Preventing a career-ending mistake
The Four Horsemen of career apocalypse — anger, lust, greed, and peer pressure — can end a cop's livelihood as surely as a bullet can end their life
Many officers affix a favorite photo to the visor of the patrol car at the beginning of each shift to remind themselves that they will do everything in their power to insure that they will survive the shift and return home to that family. There are many potential dangers officers have to be mentally and physically be prepared to resist. These dangers include criminals, ambushers, domestic abusers and the Four Horsemen. “What do you mean, the Four Horsemen?” you ask.
The Four Horsemen
You can look at this two ways. You can say it is unfair, or you can appreciate the confidence the public has in you. Regardless, there is truth in the words of the late Eldon Mueller, “The man who angers you conquers you.”
The police professional can expect to be verbally and physically assaulted in every manner imaginable. Officers need to prepare themselves to act out of necessity rather than anger. This can be done through physical skill training and mental conditioning. To overreact would not only jeopardize a police professional’s career, but there is a fine line between criminal battery and justifiable use of force. Officers can’t allow suspects to goad them into crossing that line.
In March 2010, Sgt. Scott Krause was convicted of punching a handcuffed prisoner repeatedly for kicking the window of the squad car and demanding to be taken to the bathroom. Krause lost his job and was sentenced to 18 months in prison. This man angered Sergeant Krause and sadly, conquered him.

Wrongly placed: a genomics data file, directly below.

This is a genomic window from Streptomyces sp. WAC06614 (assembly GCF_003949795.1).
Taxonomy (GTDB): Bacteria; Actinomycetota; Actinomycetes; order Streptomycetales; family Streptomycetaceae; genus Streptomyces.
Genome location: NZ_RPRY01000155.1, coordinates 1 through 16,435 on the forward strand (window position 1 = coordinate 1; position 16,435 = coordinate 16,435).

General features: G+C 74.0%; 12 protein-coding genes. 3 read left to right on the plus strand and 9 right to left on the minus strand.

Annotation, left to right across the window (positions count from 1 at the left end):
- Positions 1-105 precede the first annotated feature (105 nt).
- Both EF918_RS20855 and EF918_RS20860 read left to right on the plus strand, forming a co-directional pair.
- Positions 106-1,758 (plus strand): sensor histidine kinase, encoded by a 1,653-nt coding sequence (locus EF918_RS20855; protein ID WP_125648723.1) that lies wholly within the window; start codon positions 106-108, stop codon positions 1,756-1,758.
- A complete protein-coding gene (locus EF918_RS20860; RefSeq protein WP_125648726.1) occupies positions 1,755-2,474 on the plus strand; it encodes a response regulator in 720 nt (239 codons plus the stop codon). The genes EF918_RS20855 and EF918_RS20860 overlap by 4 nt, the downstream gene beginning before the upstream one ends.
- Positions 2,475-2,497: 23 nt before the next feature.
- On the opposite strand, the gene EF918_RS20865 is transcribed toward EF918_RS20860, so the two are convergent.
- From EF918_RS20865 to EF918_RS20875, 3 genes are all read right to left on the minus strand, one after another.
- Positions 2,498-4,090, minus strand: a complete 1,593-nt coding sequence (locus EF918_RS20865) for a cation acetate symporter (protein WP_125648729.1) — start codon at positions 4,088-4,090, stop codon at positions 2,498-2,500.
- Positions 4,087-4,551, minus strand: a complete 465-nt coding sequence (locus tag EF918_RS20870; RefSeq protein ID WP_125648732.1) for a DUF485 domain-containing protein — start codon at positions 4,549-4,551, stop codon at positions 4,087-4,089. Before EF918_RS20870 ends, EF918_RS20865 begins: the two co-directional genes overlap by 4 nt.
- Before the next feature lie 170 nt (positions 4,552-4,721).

There are some extreme examples where officers in the past have entered law enforcement already possessing dark criminal desires. Former Officer Marcus Huffman in August of 2010 was sentenced to 40 years in prison after he was convicted of sexually assaulting a female in a police department substation. He had picked her up after he stopped to assist her because she was extremely intoxicated and on foot.
For example, in April 2010 Officer Ronald Jackson was sentenced to 18 months in prison for Theft. He stopped a female carrying a large quantity of brand new high tech equipment stolen from Best Buy. The female was arrested on an outstanding warrant. Jackson and his back-up, Officer Christian Brezil split the stolen merchandize and there was no mention of it in their report.
Jackson’s career is over and the former police officer is facing a prison term.
Would you be prepared to take action which would lead to their firing and criminal prosecution, or succumb to peer pressure? No matter how heinous the crime, it is not an easy arrest to make when the suspect wears the same uniform as you do.
The Path of Honor
The path of honor is not always the easy path to follow — there will be many opportunities in a career to take a detour from this path. If you ever find yourself tempted to leave this path, remember the smiling faces of your family in the worn picture on the visor of your squad. Act as if they are watching you and strive to make them proud.
A police officer seeking to hold true to their principals and high values must remember, when tempted to succumb to anger, lust, greed, or peer pressure that they can sell their honor for a penny. Once it is lost, however, it can’t be bought back for a billion dollars.
Looking back after the completion of an honorable career in law enforcement is a source of unspeakable satisfaction. Guard your honor with your life and your life with your honor.
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